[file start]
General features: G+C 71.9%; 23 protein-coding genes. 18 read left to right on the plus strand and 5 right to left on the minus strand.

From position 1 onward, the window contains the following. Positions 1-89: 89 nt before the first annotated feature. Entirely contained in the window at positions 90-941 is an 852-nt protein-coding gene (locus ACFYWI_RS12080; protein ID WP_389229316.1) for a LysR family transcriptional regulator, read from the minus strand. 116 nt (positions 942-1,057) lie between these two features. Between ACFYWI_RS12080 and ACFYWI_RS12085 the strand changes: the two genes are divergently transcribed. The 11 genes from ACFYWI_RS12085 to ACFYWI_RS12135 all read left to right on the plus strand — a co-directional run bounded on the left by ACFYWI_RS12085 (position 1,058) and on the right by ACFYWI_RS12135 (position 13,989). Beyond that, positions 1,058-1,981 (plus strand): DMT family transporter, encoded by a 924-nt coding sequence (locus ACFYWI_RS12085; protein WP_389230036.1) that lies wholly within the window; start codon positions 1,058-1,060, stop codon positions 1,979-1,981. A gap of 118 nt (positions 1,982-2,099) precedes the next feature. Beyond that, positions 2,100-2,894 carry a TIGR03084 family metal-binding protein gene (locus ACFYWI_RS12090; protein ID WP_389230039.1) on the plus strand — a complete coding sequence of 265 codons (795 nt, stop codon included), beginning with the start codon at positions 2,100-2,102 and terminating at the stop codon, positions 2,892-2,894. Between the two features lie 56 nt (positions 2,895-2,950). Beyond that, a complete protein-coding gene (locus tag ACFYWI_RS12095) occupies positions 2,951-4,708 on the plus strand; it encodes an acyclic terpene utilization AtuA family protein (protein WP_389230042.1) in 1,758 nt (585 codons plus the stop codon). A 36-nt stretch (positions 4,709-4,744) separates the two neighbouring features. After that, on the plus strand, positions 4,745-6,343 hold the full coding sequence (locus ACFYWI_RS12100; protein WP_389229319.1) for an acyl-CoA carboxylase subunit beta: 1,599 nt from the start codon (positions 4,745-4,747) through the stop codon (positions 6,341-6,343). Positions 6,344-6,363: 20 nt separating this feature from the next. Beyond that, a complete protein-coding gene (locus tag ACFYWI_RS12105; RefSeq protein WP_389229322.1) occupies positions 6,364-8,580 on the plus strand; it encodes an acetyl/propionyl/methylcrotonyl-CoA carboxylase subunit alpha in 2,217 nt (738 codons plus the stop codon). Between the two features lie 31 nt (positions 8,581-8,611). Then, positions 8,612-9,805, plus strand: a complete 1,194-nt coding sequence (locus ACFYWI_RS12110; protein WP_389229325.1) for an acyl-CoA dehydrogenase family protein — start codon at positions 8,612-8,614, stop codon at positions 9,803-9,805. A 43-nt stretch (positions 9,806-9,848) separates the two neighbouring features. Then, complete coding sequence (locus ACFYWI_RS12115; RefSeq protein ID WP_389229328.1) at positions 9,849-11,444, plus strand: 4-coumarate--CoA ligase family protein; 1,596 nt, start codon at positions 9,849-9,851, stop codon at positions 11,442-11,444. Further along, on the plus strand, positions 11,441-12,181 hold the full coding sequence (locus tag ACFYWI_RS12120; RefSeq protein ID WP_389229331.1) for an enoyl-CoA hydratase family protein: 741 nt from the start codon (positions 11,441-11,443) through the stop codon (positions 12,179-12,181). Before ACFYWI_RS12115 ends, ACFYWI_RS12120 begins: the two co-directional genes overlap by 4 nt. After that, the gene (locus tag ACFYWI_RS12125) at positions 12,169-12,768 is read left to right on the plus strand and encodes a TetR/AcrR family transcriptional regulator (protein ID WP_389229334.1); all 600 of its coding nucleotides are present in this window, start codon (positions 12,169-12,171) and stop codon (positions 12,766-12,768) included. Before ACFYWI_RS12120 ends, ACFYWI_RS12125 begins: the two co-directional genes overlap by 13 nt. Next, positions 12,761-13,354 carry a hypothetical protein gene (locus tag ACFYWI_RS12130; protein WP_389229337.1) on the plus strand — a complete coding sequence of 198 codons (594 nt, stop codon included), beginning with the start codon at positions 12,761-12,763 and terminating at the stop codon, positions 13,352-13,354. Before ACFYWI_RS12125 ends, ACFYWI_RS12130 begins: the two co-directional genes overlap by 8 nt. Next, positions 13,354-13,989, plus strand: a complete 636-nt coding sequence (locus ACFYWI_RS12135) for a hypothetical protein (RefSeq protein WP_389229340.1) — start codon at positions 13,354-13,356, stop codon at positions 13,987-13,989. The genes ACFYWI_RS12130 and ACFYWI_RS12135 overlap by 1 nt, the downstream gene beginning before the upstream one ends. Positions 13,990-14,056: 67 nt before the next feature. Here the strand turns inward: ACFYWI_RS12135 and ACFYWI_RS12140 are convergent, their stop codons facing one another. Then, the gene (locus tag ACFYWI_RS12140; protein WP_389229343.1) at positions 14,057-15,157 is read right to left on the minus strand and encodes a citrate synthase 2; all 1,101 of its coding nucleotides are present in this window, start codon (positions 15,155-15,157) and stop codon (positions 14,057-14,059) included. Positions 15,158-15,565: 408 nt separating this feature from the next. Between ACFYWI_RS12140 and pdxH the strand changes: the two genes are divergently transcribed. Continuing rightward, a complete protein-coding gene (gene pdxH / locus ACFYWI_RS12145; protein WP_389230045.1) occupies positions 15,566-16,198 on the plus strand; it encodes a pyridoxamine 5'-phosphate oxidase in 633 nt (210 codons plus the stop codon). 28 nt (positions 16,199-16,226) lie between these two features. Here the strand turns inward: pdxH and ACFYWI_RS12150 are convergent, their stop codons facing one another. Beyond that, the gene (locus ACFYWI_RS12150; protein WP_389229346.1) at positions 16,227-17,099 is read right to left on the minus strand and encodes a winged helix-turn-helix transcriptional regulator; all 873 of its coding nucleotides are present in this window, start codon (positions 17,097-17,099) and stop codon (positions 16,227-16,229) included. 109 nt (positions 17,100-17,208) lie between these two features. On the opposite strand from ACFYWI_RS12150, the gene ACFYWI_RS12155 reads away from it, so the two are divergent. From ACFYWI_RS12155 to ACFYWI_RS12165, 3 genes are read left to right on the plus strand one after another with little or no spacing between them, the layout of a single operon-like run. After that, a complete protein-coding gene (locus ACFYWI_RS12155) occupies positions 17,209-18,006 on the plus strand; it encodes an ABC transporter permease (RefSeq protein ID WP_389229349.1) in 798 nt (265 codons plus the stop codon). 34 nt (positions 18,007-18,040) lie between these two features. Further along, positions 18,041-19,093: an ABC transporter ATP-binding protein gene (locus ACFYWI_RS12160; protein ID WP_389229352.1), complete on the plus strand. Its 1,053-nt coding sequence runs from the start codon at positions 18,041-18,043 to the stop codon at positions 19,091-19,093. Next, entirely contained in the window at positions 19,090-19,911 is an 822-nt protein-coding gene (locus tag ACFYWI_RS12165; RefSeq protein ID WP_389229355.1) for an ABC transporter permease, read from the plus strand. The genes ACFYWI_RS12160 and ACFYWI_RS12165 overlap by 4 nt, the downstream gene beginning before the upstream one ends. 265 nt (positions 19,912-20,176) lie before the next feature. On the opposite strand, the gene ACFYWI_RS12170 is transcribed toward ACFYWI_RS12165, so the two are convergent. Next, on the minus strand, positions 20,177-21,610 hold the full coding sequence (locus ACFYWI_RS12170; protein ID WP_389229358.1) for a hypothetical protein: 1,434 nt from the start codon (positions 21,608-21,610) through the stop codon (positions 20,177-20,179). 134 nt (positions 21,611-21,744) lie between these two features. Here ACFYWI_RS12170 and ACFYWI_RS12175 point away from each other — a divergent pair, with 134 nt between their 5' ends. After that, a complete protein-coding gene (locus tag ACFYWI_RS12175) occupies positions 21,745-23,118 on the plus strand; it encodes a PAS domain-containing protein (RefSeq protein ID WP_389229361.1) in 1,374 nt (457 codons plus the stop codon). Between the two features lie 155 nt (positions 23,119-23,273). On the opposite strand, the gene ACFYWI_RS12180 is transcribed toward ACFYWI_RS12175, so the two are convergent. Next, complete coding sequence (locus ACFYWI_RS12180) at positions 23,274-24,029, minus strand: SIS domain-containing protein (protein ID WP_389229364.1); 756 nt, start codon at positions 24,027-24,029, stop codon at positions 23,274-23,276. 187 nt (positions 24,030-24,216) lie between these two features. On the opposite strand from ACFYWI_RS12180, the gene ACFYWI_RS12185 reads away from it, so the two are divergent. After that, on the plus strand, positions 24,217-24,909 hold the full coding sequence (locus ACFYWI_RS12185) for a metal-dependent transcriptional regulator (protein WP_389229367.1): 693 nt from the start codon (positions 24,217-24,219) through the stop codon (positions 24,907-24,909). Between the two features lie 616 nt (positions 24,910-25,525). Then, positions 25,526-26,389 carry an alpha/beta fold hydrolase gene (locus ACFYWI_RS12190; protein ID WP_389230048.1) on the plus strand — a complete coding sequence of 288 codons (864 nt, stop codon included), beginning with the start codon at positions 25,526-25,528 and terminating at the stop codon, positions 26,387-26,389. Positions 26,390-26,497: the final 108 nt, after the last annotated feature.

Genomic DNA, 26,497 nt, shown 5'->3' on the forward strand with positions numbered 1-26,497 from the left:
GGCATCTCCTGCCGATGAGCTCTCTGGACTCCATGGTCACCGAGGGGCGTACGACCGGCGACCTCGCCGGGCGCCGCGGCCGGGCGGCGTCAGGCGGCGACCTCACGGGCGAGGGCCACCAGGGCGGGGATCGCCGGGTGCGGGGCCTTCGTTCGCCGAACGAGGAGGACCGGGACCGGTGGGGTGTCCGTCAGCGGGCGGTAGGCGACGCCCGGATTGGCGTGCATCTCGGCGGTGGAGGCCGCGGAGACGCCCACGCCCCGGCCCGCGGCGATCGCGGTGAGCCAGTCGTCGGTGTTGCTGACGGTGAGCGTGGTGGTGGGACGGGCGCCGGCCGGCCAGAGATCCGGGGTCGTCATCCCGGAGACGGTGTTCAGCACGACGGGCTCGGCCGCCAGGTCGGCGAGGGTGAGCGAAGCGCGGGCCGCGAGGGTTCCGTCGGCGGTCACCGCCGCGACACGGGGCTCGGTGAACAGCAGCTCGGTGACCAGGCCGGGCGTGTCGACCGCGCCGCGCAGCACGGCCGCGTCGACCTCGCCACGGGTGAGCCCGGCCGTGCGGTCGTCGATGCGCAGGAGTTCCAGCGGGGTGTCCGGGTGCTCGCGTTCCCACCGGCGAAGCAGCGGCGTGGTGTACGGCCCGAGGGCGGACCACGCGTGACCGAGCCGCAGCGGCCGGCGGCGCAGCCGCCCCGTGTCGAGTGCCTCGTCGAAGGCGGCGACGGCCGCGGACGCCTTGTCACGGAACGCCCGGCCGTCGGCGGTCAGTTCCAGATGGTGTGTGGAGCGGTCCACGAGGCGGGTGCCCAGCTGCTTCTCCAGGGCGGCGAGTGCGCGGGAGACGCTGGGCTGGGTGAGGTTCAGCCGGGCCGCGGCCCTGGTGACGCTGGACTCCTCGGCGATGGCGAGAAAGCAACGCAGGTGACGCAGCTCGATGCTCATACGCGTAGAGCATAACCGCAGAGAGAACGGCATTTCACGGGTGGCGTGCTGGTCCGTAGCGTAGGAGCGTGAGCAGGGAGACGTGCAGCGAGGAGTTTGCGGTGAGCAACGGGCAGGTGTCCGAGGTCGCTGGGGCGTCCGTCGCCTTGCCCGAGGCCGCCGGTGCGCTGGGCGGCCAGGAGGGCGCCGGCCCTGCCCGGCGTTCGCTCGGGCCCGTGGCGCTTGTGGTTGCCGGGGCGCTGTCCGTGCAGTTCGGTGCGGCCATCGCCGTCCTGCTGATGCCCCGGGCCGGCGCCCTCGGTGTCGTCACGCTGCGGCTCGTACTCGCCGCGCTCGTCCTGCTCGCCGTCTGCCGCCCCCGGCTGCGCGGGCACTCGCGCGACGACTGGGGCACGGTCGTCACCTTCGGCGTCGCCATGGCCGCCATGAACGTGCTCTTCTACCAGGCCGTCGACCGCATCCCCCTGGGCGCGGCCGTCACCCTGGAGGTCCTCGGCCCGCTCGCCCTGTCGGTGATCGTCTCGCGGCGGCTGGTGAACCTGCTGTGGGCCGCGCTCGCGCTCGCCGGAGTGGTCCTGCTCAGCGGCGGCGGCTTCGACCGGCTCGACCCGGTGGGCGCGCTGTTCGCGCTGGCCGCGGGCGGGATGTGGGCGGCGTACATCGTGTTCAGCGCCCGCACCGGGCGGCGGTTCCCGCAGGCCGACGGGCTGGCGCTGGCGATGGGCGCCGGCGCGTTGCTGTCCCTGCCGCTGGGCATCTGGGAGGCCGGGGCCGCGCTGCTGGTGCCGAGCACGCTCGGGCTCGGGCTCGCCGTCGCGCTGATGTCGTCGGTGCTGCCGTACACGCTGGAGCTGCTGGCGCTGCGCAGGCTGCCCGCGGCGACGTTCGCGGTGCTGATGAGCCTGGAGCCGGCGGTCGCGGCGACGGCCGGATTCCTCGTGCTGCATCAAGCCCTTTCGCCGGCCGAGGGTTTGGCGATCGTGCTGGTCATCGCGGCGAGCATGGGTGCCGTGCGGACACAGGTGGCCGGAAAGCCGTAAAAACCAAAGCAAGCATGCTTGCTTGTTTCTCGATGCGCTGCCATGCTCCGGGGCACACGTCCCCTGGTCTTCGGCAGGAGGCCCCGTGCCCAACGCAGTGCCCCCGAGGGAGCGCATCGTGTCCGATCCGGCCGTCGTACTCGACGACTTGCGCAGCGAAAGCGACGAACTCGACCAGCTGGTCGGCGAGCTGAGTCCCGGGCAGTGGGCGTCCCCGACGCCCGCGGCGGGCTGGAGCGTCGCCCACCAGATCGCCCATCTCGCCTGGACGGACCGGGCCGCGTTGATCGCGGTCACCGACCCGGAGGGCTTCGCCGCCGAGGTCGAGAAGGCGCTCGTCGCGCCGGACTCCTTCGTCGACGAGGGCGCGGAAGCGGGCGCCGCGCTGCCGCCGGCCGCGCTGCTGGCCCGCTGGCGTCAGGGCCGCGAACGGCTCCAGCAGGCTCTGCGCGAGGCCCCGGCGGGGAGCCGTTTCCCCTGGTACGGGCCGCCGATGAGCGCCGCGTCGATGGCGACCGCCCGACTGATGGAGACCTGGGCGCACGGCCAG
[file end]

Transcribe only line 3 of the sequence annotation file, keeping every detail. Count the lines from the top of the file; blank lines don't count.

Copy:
Genomic DNA, 26,497 nt, shown 5'->3' on the forward strand with positions numbered 1-26,497 from the left: